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Four Questions in one post :)

Dubai, United Arab...
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Four Questions in one post :)

1) I'm thinking of taking/spending (Or just the budget.) around 5,000 ~ 7,000 $ as pocket money.

The question is, Should I carry it all cash? Or use take my Emirates NBD Debit Card?

Are there ATM's that I can use that are easily accessible ? What do you suggest I do ? (First time traveling).

2) What are things I should take care of (tips and warnings), Is there a site that will help give me few tips? As in "Don't go to --" "When going to --, make sure you get -- " "Never -- to a staff/restaurant"

3) Getting from Haneda Airport to my hotel in Tokyo, I'll land around 11pm (almost midnight), I want a fast transportation, So I'm thinking of just using a Taxi, I heard it will be around 3,000~12,000 yen, is that true?

4) Easy way to connect to the internet in Tokyo?

Tokyo, Japan
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1. Re: Four Questions in one post :)

haneda-tokyo-access.com/en/…taxi.html

http://www.japan-guide.com/e/e2208.html

www.globaladvancedcomm.com/pocketwifi.html

jnto.go.jp/eng/…bow.html

Cary
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2. Re: Four Questions in one post :)

Haha Nao... :-)

Those links should answer most of your questions... For getting yen, it depends on what fees your bank charges. I have one bank that doesn't charge any ATM fees nor international fee, so for me, it's really easy to hit up a 7-11 ATM, Citibank, or Japan Post ATM and get a decent rate when I need it.

Kyoto, Japan
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3. Re: Four Questions in one post :)

1. As long as your card has VISA, it should work on those machines.

www.jnto.go.jp/eng/arrange/essential/atm.html

2. Hostess club in Akasaka and Roppogi in Tokyo; may charge you $500 / $1000 for a few drinks.

3. if your hotel is in Shinjyku; the fare will be 10,600 yen.

http://goo.gl/djh0xF

4. hotel should have Internet. We have Internet Everywhere LTE: Current TA post is mostly correct.

tripadvisor.com/Travel-g294232-c177294/Japan…

Vermont
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4. Re: Four Questions in one post :)

Alborz M >1) I'm thinking of taking/spending (Or just the budget.) around 5,000 ~ 7,000 $ as pocket money.

Am I missing something? Do you say how long your trip is? Personally, I don't think you need to bring that much cash with you.

ATMs are the way to go - 7/Elevens are just about everywhere. Japan Post is second best, not always open.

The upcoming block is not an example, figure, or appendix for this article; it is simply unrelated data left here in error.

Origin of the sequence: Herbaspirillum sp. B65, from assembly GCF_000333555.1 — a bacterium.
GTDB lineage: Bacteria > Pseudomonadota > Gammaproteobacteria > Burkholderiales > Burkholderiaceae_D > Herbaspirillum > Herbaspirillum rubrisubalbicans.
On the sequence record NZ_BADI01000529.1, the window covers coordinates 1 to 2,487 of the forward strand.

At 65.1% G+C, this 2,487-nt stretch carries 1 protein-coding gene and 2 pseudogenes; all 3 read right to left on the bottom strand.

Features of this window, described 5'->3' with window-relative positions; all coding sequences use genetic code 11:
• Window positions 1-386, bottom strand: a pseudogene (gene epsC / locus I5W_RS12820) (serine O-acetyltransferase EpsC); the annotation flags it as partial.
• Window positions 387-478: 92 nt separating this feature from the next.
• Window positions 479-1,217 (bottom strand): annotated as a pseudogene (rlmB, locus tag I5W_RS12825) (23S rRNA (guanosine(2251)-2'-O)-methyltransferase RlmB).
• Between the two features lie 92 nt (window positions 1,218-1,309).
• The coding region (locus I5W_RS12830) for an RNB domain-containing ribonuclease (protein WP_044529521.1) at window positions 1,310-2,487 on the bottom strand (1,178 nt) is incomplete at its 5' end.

Do be sure to tell your debit card company that you will be using it to withdraw money abroad. You may want to increase the daily withdrawal limit if it is too low. And, as mentioned above, be sure you know the fees your debit card carries for cash withdrawal - our Visa has no fees and no foreign currency conversion fee so it's a no-brainer, but some cards do charge hefty fees so just to be certain do check.

Wellington
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5. Re: Four Questions in one post :)

On the other hand there is no harm in taking large wads of cash. Japanese people offer carry around huge amounts by western standards. And unless you're really, really stupid it won't be stolen.

Hong Kong, China
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for Hong Kong, Osaka
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6. Re: Four Questions in one post :)

The risk of carrying cash in Japan would be more due to you dropping some rather than being stolen.

There are buses and trains that go to Shinjuku station. The train combination takes about 50 minutes, while the bus takes just over an hour. Both methods cost a fraction of a direct taxi.

Edited: 22 July 2014, 04:12
Tokyo, Japan
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for Hakone-machi, Minato
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7. Re: Four Questions in one post :)

Be sure to split the money into different envelopes, ie don't have $2,000 worth of yen sitting in your wallet for everyone to see, although it's not uncommon to have $1,000's worth. I would stick to $500 or 50,000 yen or less in the wallet, and hide your other cash in another compartment of the bag you're carrying.

If you can get a "credit" card, ie VISA, Mastercard, (not debit) and do one time payment for all your items (which is the same concept as debit), it will be a lot easier. You won't have to carry that much cash as the "cash" will be in your bank account.

Good luck!

Vermont
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8. Re: Four Questions in one post :)

mamajelli> "If you can get a "credit" card, ie VISA, Mastercard, (not debit) and do one time payment for all your items (which is the same concept as debit), it will be a lot easier..."

Just be sure that if you do use an ATM you do not use a credit card - I believe that most companies consider this a cash advance and the fees can be enormous.

Hong Kong, China
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9. Re: Four Questions in one post :)

If you have a combined card that functions as both a debit and a credit, what hfot2 described could very much be the case. The credit card's primary account on an ATM is designated as cash advance. On many international ATM's, you won't even get the option of withdrawing cash any other way. Therefore, I now have a separate debit card that I carry only when I travel.

>>>Just be sure that if you do use an ATM you do not use a credit card - I believe that most companies consider this a cash advance and the fees can be enormous.

10. Re: Four Questions in one post :)

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